The tension cannot hold indefinitely, though, and Miller’s willingness to believe the best of her fellow townsfolk slowly erodes over the course of the series. “I hate what I’m becoming: hardened,” she grouses as she begins to adopt Hardy’s trust-no-one approach. Olivia Colman is wonderful here; she plays Miller’s growing flintiness as a process that she is fully aware of yet helpless to halt. In a television show that is already sensitive to loss, Miller’s loss of reflexive trust in her neighbors’ goodness counts as one of the most saddening casualties of the investigation.
It’s hard to fault her. The closer she and Hardy get to the truth of the case, the more apparent it becomes that a mere arrest will not suffice to salve the wounds that the investigation has opened. What recourse is there, other than to toughen your skin and expect the worst? And Broadchurch is a show that makes good on its threats — if there’s another TV mystery whose final reveal of the truth lands with the same crushing impact as this one, then I will readily eat the hat of your choice.
This is how Broadchurch gets you. It does what most good mystery stories do: the questions are answered, the truth is revealed, the puzzle is solved. Then it steps away from the victory to observe the sundered relationships and betrayed trust that constitute the mystery’s fallout. Broadchurch gives us what we want, then says, “There. Are you happy now?” No — no, we aren’t happy. Or at least I wasn’t.
As I watched the show, an out-of-context line from David Foster Wallace’s novel Infinite Jest kept occurring to me: “The truth will set you free. But not until it is finished with you.” I remembered it not because it applied all that closely to the characters’ situation but because it applied to me. I wanted to know what happened so badly that I had to resist the impulse to binge-watch all eight episodes in a couple of sittings. But the show’s writers were not going to let me off easily. If I wanted to know the truth about who killed Danny Latimer, I had to first reckon with the cost. The cost for me — just as it was for Broadchurch’s characters — was devastation.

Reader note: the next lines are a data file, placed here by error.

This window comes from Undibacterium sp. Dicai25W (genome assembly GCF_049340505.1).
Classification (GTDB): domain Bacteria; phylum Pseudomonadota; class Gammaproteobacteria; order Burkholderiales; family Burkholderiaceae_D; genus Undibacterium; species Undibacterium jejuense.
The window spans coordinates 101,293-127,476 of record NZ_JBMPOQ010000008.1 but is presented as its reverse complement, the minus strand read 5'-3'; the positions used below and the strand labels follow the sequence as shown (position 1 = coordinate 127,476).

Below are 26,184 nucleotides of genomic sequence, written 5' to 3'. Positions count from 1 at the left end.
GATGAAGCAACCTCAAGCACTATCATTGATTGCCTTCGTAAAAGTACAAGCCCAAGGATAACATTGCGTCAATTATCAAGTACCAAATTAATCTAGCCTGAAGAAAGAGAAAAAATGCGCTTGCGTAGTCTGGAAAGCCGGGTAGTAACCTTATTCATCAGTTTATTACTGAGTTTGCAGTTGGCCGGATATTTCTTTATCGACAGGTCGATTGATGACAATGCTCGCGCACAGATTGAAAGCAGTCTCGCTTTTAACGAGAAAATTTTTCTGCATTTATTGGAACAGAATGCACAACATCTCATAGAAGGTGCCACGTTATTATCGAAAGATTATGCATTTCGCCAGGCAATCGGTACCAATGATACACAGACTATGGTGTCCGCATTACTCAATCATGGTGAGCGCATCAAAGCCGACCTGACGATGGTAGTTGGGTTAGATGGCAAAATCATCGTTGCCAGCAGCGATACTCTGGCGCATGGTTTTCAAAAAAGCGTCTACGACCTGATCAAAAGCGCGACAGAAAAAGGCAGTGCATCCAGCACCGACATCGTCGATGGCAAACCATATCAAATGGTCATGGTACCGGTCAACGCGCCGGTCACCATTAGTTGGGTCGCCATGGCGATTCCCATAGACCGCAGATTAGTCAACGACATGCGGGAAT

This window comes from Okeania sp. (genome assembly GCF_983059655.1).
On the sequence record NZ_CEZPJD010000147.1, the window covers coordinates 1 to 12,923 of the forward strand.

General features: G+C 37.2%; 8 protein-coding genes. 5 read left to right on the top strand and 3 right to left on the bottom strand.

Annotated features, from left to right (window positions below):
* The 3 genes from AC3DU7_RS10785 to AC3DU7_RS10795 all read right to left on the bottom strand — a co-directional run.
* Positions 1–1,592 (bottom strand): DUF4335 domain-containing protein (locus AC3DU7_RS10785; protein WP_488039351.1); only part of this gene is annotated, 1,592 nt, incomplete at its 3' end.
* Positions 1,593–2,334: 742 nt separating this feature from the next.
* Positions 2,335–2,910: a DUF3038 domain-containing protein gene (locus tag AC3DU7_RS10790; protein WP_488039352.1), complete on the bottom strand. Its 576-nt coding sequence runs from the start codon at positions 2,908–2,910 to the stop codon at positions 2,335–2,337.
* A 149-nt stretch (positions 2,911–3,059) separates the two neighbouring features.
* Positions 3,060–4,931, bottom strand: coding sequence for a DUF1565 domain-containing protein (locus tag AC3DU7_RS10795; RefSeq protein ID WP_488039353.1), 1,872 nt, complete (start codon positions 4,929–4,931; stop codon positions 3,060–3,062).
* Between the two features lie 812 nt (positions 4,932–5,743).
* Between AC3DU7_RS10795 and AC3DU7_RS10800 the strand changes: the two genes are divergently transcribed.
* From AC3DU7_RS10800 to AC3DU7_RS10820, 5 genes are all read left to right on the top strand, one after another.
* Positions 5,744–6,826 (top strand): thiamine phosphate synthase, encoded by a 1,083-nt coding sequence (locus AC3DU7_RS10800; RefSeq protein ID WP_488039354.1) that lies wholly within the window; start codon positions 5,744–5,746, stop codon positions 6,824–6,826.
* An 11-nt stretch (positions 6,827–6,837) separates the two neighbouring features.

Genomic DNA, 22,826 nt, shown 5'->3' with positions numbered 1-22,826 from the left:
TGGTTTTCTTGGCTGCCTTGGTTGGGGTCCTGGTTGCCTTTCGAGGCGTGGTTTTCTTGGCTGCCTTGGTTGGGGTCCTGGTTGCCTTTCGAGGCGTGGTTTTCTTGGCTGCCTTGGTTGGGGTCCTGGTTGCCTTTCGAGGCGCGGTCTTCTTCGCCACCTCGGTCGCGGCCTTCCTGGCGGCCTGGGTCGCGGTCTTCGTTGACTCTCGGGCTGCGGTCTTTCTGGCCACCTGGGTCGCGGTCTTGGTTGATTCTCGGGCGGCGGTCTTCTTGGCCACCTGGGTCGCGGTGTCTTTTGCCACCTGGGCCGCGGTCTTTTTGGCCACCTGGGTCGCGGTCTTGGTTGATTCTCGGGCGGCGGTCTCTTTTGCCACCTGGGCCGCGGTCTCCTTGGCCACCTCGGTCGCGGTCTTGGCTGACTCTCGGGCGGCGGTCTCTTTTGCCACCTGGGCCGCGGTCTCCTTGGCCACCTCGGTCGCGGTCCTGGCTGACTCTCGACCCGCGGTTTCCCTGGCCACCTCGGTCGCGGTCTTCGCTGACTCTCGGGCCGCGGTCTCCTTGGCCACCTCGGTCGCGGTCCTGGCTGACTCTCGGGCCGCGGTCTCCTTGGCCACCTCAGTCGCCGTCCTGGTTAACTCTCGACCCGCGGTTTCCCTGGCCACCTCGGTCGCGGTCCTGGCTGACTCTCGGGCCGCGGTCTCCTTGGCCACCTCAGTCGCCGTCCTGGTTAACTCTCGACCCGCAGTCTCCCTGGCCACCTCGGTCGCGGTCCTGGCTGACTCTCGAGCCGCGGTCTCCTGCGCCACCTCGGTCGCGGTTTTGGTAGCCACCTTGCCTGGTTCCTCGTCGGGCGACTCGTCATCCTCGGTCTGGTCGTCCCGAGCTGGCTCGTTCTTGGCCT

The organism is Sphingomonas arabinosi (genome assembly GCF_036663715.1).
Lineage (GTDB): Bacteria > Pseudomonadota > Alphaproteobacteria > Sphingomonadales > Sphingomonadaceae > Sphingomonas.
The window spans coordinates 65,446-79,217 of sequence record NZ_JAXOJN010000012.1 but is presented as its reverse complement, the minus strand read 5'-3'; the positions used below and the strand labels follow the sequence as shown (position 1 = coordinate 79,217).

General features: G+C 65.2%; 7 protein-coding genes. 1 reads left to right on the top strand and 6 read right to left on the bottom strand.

I don’t wish to give the impression that Broadchurch is all bleakness and desolation. The show’s characters are sharply (and often humorously) drawn, and the writers close the first season on a note of hope. And the truth does, after all, set us free: a precept that we as Christians accept as a given. The unsparing portrait of tragedy that we see in this small town serves only to remind us that the truth, while necessary, is often harsh.
In any case, there’s something to be said for making yourself vulnerable to a piece of art and letting it wound you. The pain you feel is acute and exquisite, pure in a way that’s similar to experiencing intense remorse or a first heartbreak. In a strange way, it’s elevating — the pain lets you know that you are alive and not callous to the sharp edges of the world’s joys and sorrows. This is something to be thankful for. Broadchurch may very well devastate you, reader. Let it.